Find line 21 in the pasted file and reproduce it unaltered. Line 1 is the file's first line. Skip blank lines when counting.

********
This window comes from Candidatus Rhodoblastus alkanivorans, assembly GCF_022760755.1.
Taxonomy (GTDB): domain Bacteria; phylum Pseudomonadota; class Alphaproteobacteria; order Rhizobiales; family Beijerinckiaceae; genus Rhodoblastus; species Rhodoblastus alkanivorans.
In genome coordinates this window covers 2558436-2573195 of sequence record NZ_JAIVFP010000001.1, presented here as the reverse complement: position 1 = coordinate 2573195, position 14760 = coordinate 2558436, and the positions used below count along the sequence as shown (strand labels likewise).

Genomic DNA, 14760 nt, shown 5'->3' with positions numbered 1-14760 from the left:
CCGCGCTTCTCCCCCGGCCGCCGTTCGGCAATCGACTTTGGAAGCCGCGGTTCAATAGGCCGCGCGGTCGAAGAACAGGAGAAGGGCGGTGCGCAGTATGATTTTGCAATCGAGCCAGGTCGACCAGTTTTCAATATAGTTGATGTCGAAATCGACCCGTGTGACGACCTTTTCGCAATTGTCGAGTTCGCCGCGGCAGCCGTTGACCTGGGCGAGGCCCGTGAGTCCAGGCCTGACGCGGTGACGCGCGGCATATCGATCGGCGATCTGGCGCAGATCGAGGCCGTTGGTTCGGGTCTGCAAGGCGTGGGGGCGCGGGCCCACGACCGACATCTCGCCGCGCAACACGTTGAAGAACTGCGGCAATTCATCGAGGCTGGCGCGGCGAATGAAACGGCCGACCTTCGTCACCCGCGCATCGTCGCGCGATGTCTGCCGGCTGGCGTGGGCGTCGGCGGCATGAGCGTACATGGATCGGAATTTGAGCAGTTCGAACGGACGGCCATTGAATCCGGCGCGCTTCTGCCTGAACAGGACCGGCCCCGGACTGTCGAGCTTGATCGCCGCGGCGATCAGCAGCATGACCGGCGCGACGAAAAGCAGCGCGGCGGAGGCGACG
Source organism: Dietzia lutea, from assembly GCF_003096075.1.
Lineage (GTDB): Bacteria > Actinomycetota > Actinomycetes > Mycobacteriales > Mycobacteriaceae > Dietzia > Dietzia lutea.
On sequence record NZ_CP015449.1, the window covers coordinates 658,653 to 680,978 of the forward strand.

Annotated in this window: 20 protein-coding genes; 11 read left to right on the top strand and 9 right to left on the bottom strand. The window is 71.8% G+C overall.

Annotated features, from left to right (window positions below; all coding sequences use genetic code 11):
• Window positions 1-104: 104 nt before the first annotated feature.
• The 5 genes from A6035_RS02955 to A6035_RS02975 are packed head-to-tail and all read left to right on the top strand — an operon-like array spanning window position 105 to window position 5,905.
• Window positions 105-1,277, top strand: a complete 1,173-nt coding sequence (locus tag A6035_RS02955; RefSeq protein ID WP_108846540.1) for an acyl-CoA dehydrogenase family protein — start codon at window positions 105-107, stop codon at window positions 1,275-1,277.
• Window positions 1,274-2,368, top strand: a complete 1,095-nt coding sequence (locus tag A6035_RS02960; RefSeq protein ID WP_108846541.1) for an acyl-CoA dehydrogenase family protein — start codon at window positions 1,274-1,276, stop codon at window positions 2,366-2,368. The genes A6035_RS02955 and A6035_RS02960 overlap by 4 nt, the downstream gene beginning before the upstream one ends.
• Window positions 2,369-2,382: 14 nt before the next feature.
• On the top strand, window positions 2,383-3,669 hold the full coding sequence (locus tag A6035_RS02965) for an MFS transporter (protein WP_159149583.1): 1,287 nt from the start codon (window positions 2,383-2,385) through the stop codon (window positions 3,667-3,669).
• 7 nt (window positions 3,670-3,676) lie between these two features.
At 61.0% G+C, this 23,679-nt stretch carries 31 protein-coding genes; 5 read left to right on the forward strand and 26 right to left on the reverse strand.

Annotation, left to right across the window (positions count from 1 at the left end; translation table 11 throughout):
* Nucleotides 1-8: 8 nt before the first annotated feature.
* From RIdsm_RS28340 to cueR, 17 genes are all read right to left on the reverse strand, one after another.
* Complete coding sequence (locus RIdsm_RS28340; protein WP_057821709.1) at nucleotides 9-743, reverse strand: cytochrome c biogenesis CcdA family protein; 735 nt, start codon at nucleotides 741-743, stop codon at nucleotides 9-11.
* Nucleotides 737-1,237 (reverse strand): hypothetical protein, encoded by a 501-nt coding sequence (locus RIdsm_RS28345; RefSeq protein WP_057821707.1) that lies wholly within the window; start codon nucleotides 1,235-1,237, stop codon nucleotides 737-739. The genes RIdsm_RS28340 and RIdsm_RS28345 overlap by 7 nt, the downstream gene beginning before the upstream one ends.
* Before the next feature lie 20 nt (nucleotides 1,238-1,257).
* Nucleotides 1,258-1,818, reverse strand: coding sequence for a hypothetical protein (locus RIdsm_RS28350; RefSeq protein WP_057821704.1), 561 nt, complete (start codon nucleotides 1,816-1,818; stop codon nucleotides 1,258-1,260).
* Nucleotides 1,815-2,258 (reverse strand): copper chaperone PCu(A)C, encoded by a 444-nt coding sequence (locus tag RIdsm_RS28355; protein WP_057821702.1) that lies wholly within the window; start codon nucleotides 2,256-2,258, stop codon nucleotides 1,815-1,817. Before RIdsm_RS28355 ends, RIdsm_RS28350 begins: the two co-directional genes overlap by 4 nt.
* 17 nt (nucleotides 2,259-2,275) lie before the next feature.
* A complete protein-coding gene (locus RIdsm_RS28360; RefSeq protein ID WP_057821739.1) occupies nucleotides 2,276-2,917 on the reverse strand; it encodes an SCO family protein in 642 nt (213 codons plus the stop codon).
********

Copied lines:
* From RIdsm_RS28340 to cueR, 17 genes are all read right to left on the reverse strand, one after another.